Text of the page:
Howl’s Moving Castle by Diana Wynne Jones is one of those books I read as a grown-up and wished I had discovered as a child. It stuck with me enough that when I saw that the Folio Society had produced a copy I needed to get it, and whilst I missed the first print (nobody took the Christmas present hinting I did…) I managed to get it on the reprint and so had a re-read of it this year.
A lot of people will come to this book via Studio Ghibli and whilst that is an excellent film there are enough differences that the book can be regarded as a separate experience.
By all appearances it’s the tale of the oldest daughter of three – Sophie Hatter – who knows she will have a dull life because she is the oldest (and in fantasy worlds it’s always the youngest who will make their fortune). So when Sophie is cursed by a witch to appear old she “runs” away and steals into the moving castle of Wizard Howl. Howl, who by all accounts, steals the hearts of women and is evil and a coward. Howl, who is apparently chasing after Sophie’s younger sister whilst also falling for his nephew’s teacher Miss Angorian, and avoiding his duties to find the King’s missing brother and to destroy the Witch of the Waste.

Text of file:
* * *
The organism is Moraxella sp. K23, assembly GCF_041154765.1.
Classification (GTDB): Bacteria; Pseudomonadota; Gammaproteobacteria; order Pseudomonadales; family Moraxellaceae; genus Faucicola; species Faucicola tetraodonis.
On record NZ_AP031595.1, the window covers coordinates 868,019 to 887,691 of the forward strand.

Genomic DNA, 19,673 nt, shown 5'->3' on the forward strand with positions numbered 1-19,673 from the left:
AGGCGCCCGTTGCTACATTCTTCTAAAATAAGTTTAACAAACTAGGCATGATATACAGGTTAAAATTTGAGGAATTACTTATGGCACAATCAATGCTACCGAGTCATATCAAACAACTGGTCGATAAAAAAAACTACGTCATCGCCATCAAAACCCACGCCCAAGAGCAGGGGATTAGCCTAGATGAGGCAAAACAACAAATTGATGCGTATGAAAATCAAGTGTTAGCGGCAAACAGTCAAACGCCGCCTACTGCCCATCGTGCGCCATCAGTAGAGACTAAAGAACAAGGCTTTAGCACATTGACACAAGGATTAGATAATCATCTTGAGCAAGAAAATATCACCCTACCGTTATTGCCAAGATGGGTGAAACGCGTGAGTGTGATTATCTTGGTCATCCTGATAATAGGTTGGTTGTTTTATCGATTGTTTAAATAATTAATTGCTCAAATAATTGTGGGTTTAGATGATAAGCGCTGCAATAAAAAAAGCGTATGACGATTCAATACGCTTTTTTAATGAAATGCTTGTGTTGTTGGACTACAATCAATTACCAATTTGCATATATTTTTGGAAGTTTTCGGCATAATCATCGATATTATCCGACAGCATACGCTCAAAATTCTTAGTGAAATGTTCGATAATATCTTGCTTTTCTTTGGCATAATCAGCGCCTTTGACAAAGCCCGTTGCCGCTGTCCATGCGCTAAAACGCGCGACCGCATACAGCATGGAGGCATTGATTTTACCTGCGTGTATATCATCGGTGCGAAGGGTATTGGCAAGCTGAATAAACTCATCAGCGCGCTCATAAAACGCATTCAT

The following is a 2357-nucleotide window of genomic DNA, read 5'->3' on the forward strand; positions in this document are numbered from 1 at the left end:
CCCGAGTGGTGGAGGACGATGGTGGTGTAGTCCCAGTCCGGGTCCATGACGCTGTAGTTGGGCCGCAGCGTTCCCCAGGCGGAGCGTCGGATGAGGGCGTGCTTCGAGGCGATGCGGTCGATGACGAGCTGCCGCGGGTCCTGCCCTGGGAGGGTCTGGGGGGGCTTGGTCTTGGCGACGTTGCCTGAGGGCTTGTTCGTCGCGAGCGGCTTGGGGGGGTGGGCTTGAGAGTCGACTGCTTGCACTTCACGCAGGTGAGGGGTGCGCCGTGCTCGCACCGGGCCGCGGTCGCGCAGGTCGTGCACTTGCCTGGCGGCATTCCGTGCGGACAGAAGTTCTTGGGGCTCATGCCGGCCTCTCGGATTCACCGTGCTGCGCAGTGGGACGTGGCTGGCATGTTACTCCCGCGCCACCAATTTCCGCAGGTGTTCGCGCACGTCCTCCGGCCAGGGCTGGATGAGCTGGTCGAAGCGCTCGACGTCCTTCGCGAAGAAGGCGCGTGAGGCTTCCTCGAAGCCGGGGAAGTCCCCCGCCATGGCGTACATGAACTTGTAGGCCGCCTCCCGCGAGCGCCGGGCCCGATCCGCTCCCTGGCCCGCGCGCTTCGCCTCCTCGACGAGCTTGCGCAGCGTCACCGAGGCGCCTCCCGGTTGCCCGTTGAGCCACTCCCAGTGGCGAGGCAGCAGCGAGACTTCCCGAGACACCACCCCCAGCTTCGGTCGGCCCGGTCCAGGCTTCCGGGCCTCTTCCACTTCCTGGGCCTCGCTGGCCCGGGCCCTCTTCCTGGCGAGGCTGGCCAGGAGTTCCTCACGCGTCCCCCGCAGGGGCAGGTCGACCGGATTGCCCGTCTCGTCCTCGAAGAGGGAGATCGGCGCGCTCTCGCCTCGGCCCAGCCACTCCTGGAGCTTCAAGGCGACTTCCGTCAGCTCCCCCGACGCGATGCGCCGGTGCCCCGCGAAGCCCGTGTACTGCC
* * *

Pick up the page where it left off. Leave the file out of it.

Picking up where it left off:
Of course nothing is quite what it seems and part of the joy of this book is realising how Sophie can be so wrong about so many things because of her own negativity and feelings of inadequacy. On a first read it’s delightful to gradually realise you are seeing Sophie’s perception of events and to take that mental step away and look again from another perspective. The last chapters where events are resolved are a delight in reframing your opinion of Howl and how he has behaved.
It’s a lovely fairytale that stands up to multiple readings as the twists aren’t the point, they’re more there for Sophie rather than the reader. There is just joy in a well told story that understands the value of how fairytales can be misinterpreted even by those who are living in them.